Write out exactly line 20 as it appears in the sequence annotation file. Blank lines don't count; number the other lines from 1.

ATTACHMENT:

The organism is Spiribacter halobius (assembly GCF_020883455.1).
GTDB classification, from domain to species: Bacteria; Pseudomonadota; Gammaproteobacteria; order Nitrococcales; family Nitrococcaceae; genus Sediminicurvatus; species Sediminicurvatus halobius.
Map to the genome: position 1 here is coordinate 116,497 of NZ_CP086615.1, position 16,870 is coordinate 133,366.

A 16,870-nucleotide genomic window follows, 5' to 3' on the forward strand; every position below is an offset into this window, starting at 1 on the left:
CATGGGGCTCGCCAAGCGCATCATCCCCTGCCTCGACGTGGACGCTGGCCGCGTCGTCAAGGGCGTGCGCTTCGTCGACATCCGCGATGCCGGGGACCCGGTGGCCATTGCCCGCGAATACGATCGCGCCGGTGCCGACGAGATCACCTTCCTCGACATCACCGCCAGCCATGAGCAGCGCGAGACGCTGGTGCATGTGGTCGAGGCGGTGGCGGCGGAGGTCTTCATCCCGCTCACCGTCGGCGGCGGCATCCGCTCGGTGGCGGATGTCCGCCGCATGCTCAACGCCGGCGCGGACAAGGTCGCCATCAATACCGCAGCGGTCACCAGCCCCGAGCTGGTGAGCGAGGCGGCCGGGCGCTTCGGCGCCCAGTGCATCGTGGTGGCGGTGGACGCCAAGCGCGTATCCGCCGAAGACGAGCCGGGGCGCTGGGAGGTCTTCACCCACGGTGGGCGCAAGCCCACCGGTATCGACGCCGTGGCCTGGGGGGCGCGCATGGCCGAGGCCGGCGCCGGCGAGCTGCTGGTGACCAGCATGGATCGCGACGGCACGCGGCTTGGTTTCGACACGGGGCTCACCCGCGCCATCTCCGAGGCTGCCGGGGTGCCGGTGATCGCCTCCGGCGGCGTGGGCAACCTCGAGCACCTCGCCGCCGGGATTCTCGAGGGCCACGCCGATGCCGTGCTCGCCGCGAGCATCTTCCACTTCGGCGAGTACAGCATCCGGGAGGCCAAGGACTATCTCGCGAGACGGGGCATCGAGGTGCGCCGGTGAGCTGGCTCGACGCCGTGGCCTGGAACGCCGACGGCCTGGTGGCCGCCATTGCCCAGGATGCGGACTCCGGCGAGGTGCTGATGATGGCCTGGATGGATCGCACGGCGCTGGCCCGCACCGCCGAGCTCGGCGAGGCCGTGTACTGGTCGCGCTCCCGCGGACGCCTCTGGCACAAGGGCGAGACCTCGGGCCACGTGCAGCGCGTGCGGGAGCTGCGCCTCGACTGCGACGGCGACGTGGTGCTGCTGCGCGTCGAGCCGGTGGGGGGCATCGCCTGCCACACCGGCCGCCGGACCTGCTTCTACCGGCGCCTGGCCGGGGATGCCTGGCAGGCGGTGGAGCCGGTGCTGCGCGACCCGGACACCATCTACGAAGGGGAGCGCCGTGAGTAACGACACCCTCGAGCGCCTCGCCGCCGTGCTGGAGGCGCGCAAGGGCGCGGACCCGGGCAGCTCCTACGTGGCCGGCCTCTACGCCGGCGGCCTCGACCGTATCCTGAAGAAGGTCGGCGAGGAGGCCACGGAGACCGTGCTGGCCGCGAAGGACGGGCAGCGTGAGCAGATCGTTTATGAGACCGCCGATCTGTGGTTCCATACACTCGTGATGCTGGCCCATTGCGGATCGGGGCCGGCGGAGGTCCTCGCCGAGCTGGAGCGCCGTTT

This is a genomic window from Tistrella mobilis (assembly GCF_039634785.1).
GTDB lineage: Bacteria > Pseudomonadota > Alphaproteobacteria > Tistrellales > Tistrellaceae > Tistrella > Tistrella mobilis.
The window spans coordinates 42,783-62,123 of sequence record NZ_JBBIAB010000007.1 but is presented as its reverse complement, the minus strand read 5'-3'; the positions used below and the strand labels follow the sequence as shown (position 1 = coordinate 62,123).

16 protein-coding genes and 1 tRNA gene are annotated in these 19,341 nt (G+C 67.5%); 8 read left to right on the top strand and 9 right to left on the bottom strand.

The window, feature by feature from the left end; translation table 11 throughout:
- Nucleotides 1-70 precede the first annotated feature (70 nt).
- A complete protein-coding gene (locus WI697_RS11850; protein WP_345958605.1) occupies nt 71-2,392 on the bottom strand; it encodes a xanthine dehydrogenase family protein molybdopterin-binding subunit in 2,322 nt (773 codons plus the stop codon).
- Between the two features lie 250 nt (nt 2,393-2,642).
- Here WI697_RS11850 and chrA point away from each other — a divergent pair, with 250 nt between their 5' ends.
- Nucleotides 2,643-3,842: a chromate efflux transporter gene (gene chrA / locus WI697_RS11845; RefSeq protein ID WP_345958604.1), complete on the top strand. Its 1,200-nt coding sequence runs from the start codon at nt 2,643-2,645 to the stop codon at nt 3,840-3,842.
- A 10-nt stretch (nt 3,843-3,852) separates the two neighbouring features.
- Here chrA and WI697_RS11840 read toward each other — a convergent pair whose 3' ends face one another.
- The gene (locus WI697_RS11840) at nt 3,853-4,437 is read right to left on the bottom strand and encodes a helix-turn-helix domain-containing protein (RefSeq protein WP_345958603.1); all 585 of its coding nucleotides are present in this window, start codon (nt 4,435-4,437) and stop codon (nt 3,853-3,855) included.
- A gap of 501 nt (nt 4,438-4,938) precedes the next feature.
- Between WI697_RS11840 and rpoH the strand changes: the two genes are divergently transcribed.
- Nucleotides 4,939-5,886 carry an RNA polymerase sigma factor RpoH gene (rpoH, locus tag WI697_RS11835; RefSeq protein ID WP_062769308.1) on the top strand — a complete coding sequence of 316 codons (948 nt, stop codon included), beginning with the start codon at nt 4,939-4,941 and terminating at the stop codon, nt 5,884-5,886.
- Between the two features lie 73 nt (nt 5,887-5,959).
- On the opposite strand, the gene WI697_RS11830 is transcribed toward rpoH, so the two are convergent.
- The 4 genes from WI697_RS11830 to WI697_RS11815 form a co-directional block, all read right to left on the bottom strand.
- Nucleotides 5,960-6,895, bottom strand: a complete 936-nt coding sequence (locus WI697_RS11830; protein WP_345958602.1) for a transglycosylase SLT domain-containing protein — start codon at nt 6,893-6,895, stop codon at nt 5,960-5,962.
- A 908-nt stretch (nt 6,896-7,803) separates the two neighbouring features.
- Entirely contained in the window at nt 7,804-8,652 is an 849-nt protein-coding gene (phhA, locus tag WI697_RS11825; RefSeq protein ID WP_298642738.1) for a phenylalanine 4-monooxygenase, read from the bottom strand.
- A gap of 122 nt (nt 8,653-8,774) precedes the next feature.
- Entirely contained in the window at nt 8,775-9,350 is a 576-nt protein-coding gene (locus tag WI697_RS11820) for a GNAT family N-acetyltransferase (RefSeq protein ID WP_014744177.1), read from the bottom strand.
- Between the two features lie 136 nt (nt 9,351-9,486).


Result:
- Between WI697_RS11840 and rpoH the strand changes: the two genes are divergently transcribed.